Aug 29, 2017
Since the advent of Facebook in 2004, (and other social media platforms), there has been a shift in the way personal injury cases are handled. This has a lot to do with the fact that the online sphere leaves a trail of digital footprints behind that is so powerful it can help build or discredit a personal injury case. The cyberworld impacts personal injury law in multiple ways:
Cyber victim surveillance, is far less expensive and timely. This makes it more prevalent. Previously, it might have been less affordable to hire a private investigator to stake out an alleged injury victim’s home (for incriminating evidence) or to monitor their daily whereabouts (for photographs or video footage) that shows they did something they legally should not have done or swore under oath they could not do. Now, thanks to Facebook, Twitter, Instagram, Snapchat, LinkedIn, Google Plus, blog forums, YouTube channels, Pinterest and specialized tracking software, you can still find information that can help build or discredit a case.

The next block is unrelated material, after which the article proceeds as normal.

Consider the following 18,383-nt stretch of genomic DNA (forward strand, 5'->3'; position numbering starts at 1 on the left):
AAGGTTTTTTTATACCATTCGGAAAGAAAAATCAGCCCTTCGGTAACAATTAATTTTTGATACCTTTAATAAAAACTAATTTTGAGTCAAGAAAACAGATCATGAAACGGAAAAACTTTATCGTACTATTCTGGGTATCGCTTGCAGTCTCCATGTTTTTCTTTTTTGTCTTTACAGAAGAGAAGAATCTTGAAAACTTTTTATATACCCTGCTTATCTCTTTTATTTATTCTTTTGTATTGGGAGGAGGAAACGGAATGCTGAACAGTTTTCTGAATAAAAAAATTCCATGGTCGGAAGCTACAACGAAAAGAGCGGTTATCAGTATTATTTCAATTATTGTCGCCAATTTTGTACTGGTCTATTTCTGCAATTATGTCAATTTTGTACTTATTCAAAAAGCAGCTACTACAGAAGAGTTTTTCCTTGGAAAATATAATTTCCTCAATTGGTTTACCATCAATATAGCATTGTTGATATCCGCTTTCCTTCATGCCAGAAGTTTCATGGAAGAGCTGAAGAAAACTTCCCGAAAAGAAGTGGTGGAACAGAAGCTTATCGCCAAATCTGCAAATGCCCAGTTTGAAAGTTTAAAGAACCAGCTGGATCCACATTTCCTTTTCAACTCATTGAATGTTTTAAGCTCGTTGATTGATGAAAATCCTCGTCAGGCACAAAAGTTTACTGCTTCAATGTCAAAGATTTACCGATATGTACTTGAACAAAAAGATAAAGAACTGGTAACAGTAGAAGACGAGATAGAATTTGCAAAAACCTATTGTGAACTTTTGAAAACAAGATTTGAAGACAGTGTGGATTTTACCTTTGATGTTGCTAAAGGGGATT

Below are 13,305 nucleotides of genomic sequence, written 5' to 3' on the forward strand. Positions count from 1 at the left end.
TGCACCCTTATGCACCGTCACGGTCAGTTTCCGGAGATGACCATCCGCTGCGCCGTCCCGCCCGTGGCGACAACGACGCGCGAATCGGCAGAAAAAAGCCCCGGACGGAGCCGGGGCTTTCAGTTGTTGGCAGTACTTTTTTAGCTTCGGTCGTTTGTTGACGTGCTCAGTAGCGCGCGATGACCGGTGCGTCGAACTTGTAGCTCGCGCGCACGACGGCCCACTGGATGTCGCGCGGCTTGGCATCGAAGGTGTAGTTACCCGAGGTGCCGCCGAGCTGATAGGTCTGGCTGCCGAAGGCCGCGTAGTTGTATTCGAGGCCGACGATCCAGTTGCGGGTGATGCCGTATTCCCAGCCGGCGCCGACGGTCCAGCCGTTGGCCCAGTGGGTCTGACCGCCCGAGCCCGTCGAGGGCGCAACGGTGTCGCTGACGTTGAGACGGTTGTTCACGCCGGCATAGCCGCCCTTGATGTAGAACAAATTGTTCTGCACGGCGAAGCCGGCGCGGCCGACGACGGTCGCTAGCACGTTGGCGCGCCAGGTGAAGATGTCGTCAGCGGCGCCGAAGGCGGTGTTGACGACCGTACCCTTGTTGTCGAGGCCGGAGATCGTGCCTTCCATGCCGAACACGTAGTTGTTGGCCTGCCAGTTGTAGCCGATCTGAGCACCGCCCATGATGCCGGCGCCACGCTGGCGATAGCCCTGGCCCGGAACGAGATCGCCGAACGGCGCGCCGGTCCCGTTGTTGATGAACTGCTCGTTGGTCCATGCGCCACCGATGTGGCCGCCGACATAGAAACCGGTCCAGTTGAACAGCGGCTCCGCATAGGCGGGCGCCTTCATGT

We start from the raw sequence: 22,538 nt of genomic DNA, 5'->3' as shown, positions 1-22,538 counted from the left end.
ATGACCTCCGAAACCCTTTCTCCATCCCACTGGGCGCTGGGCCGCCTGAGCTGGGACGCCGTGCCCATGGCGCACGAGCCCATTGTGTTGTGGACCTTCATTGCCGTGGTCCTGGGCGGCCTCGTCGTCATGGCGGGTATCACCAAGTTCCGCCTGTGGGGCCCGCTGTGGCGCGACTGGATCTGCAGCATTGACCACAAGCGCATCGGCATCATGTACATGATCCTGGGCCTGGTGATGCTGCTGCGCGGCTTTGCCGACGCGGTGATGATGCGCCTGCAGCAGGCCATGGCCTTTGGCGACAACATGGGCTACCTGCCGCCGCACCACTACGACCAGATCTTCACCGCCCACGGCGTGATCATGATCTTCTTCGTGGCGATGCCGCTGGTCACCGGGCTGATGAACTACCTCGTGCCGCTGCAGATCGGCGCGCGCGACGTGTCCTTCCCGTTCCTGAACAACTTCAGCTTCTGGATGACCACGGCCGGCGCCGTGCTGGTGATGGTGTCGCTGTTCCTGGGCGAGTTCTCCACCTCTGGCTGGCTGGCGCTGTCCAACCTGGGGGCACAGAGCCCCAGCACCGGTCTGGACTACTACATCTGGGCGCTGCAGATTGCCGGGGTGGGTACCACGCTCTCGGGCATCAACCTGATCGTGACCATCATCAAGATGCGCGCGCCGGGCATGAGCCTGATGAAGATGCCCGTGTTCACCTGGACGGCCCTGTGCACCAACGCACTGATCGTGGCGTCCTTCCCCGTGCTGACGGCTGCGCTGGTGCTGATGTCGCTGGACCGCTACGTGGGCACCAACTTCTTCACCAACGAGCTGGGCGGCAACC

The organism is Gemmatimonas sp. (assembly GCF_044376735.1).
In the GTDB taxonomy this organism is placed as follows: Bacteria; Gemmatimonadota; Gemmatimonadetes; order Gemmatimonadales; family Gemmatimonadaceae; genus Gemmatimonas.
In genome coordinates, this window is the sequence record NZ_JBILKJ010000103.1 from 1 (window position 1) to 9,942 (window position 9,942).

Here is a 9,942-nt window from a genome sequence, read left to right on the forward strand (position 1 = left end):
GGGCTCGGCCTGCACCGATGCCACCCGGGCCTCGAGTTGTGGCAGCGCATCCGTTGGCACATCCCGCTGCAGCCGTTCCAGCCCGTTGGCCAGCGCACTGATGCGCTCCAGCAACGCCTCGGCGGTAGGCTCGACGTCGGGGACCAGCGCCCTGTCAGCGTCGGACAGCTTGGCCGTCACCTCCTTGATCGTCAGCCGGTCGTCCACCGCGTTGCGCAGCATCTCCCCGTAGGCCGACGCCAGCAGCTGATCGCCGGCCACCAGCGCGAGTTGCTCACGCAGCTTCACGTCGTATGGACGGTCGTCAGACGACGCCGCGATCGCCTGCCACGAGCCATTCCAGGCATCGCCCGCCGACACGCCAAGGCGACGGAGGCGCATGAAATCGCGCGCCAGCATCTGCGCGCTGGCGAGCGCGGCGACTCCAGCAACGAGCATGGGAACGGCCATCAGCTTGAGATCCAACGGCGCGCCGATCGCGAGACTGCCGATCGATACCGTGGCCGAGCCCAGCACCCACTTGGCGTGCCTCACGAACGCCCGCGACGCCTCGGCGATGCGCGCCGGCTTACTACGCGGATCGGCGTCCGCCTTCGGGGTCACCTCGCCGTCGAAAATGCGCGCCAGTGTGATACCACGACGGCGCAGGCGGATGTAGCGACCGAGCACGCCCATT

There is more legal recourse for victims of cyber bullying. Unfortunately, there were never laws in Ontario that directly prohibit bullying. It was not until the act of bullying crossed the less-traceable, non-virtual terrain into the digitally foot printed online landscape that better legal recourse for parents of children who are being bullied came available. While the law hasn’t changed, it is the Ontario Education Act that mandates school boards are held liable if they do not have prevention plans, support systems and policies that are crafted to avert the kind of repeated, aggressive behaviour that causes harm, fear or distress to students (which also include abuse if it takes place online). Plus, the fact that the cyber realm is an observable area that is easily monitored, it is easy to trace who is responsible for doing and saying what.
It is possible to monitor who is:
- Sending threatening emails or text messages
- Excluding others on social media and instant messaging
- Non-consensually obtaining and sharing of personal information or posting illicit photographs
- Impersonating or hacking someone’s social media accounts to post misleading messages
- Cyberstalking and harassing of online communities and message boards.
Due to the Ontario Education Act, school boards and other youth- serving organizations are liable in a court of law for any negligence to protect the physical, emotional, social and intellectual well-being of their students.
If your child is experiencing bullying in any form, The Morris Law Group in Hamilton has a number of highly skilled personal injury lawyers that can assist you in compensation for any type of injuries sustained as a result of bullying.